Weis knows Wildcats’ strengths



He may be new to the Sunflower Showdown rivalry, but Kansas head coach Charlie Weis has done his homework on the Kansas State football program.

Weis listed off in great detail the many strengths of the Wildcats this week, while also lauding head coach Bill Snyder for his team’s discipline and fundamental style.

“If you are not sound fundamentally on defense, he will definitely expose you,” Weis said. “And although (most teams want) to balance numbers, run it as much as they pass it, I think if he had his druthers he would just ram it down your throat on every single play.

“(It’s an) old school type of football and I have a lot of respect for, not only the job he has done at K-State, but him as a coach and as a person.”

Snyder’s response when asked about Weis and KU’s program was less enthusiastic, though respectful and courteous.

“Charlie is a very, very fine coach with a fine staff and good administration,” Snyder said. “I see progress. I see it taking place in a lot of different areas. I understand what the process is and Charlie does, too.”

Weis, and perhaps Snyder, know Kansas has its work cut out for it against No. 7 K-State. The Wildcats lead the nation in fewest penalties through four games this year, while also sporting a turnover margin of plus five.

K-State doesn’t figure to make too many mistakes against the Jayhawks, but Weis does want to make sure his team’s errors don’t make it easy on them.

“You know, I think that this is a team that really plays sound fundamentally on both sides of the football and lives off of your mistakes,” he said. “And if you make mistakes, they pounce on you.

“There’s no blaring weakness, that’s for sure. They don’t turn the ball over much or take too many penalties. They’re just a sound, fundamental team.”

That fundamental play was instrumental in beating Oklahoma on the road two weeks ago, and figures to be a strength for K-State all season, especially when it comes to turning the ball over.

And yet, Kansas has done well with turnovers itself.

The Jayhawk defense, while not exactly shutting down opponents, has managed to recover seven fumbles and intercept six passes. Even with seven turnovers by the KU offense, the Jayhawks are tied for first among Big 12 teams with a plus-six turnover margin.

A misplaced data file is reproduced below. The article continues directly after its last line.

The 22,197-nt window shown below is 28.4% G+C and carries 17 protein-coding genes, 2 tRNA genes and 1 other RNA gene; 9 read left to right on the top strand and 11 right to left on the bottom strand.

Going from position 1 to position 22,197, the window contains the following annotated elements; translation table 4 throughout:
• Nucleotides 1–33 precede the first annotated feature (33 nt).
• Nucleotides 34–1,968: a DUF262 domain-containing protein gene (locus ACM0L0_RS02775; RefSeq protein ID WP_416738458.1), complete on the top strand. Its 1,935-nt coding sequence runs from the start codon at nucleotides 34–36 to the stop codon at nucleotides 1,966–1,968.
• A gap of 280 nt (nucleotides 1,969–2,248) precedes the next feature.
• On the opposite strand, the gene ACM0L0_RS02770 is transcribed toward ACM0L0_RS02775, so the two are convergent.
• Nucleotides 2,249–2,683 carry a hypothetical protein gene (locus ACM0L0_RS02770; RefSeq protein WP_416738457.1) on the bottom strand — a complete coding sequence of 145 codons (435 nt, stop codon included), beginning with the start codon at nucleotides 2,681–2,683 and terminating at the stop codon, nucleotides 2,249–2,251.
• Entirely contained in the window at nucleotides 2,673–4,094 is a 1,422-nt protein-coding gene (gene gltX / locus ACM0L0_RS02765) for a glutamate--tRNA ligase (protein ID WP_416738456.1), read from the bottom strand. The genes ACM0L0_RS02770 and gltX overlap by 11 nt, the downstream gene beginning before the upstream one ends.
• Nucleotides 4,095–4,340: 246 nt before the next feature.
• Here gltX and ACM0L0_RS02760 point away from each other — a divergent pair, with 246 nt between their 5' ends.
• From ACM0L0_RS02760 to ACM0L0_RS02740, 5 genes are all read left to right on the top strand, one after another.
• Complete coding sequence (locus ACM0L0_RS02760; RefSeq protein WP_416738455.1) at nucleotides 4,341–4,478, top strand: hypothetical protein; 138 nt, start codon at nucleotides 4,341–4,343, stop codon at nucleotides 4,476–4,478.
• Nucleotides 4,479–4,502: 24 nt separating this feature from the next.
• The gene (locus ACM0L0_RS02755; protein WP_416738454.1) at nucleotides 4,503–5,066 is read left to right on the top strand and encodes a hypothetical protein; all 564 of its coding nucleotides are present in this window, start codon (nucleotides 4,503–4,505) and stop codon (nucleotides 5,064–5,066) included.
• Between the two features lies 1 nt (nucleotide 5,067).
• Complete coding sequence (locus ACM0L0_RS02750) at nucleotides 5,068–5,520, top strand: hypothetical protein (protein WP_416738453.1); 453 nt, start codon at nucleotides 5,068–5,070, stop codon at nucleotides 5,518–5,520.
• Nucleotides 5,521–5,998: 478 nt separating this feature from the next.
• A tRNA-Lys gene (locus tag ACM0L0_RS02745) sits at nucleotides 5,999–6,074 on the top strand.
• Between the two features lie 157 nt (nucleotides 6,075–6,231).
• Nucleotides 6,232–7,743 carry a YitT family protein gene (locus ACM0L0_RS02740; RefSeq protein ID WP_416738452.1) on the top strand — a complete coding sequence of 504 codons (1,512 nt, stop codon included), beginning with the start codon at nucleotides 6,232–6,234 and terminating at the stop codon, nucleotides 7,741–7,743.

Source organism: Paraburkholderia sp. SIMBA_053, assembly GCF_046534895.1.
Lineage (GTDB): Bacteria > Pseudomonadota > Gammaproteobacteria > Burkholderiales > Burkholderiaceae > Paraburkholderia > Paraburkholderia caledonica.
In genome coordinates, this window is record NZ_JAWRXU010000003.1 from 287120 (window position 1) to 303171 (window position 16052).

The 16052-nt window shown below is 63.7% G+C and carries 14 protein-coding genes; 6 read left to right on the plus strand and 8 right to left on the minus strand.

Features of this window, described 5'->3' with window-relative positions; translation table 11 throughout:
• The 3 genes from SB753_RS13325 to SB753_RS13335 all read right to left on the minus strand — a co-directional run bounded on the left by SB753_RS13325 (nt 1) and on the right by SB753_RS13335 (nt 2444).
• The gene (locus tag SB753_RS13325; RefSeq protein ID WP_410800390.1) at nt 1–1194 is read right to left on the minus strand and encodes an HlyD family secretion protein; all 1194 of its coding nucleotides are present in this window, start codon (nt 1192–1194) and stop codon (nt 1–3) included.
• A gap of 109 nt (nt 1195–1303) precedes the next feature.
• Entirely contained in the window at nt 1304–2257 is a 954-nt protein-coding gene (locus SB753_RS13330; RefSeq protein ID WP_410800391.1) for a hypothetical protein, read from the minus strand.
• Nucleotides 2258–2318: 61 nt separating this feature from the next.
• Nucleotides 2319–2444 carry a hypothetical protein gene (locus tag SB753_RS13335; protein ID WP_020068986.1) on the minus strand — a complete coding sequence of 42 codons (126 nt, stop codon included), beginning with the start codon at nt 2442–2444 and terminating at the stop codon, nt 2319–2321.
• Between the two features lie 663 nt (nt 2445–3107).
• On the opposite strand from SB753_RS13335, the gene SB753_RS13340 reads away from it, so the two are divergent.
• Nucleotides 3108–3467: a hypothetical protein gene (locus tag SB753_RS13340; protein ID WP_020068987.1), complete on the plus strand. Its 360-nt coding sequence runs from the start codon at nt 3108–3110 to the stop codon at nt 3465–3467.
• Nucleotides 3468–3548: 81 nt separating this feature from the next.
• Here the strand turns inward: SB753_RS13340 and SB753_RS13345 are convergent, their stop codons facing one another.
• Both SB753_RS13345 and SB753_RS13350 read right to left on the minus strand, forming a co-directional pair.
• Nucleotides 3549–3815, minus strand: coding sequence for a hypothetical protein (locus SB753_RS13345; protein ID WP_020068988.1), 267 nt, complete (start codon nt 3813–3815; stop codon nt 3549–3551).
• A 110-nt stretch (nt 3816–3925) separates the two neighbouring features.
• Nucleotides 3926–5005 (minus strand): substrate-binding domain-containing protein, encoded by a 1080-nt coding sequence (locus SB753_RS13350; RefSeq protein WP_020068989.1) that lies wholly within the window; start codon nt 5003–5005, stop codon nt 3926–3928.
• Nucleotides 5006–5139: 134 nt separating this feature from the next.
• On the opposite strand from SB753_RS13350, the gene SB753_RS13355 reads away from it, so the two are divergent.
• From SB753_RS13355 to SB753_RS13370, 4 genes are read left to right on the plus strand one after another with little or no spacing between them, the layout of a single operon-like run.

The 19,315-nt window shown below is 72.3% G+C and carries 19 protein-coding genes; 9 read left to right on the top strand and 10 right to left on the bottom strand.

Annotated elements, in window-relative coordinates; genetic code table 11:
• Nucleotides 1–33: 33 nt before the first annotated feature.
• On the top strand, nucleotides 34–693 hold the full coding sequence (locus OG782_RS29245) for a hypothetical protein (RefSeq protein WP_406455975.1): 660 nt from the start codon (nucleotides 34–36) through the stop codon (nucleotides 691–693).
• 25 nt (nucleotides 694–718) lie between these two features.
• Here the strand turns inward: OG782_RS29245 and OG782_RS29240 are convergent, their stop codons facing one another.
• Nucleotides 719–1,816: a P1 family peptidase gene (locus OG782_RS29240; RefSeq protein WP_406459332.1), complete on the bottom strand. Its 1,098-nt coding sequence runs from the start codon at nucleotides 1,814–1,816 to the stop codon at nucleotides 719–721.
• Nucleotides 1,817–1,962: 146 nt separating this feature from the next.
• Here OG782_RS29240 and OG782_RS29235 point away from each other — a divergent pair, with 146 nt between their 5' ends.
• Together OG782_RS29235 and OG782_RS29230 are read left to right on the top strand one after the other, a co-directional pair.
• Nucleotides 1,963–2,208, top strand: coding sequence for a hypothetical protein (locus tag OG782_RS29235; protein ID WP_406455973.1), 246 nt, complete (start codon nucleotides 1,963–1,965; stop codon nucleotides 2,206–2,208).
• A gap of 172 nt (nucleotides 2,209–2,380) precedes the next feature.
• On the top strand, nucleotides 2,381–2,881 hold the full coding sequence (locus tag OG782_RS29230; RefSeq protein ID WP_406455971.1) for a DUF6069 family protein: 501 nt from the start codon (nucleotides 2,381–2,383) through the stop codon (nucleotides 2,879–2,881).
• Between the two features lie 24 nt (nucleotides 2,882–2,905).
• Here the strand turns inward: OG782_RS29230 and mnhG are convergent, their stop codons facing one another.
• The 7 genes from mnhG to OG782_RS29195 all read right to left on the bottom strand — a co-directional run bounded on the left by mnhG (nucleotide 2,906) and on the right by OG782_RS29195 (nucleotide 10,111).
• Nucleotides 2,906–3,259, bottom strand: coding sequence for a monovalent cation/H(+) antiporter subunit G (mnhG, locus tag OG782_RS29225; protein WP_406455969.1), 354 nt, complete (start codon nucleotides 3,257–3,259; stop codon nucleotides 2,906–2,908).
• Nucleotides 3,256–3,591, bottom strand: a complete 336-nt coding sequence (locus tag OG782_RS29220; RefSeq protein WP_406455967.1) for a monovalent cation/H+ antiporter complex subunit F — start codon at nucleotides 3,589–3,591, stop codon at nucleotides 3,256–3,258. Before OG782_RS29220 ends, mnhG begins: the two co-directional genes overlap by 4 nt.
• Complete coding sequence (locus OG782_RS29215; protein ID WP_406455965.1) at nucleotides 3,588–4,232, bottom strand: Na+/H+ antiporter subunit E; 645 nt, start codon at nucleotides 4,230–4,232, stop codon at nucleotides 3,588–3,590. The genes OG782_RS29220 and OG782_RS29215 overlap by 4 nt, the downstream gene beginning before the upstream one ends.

“They are disciplined to play well with their eyes to make sure they don’t get caught out of position,” Snyder said of the KU defense. “They work diligently to strip the ball.”

Weis hopes his defense can continue to create chances for the offense. Keeping the offense on the field and rolling, Weis says, takes patience.

“Against this defense, it’s the most critical factor in the game,” he said. “Besides taking care of the football, you know, which is the most critical factor, because they live off of turnovers. Look at the Oklahoma game. I mean, can Oklahoma give them any more advantageous situations?”

While Weis may see those turnovers as gifts, Snyder likes the way his team is actively creating opportunities to get the ball, even if it does take a little luck.

“We’ve enhanced our capacity — or good fortune, one of the two — to create turnovers,” Snyder said. “We led the conference in least number of penalties and turnovers last year, or were right at the top, and we are again this year. We are making improvement, but that’s up to this point in time.

“We still have to do it and Saturday is a whole new ballgame.”

Besides turnovers, Snyder has been pleased with his team’s penchant for avoiding penalties. Snyder’s teams have gotten better each year since his return, and are on pace to raise the bar in that department again.

“There might be a game or two where you can turn the ball over and end up winning the ballgame for some other reason,” Snyder said. “But by and large, if you don’t turn the ball over and you don’t get penalized your chances of being successful are elevated a great deal.”

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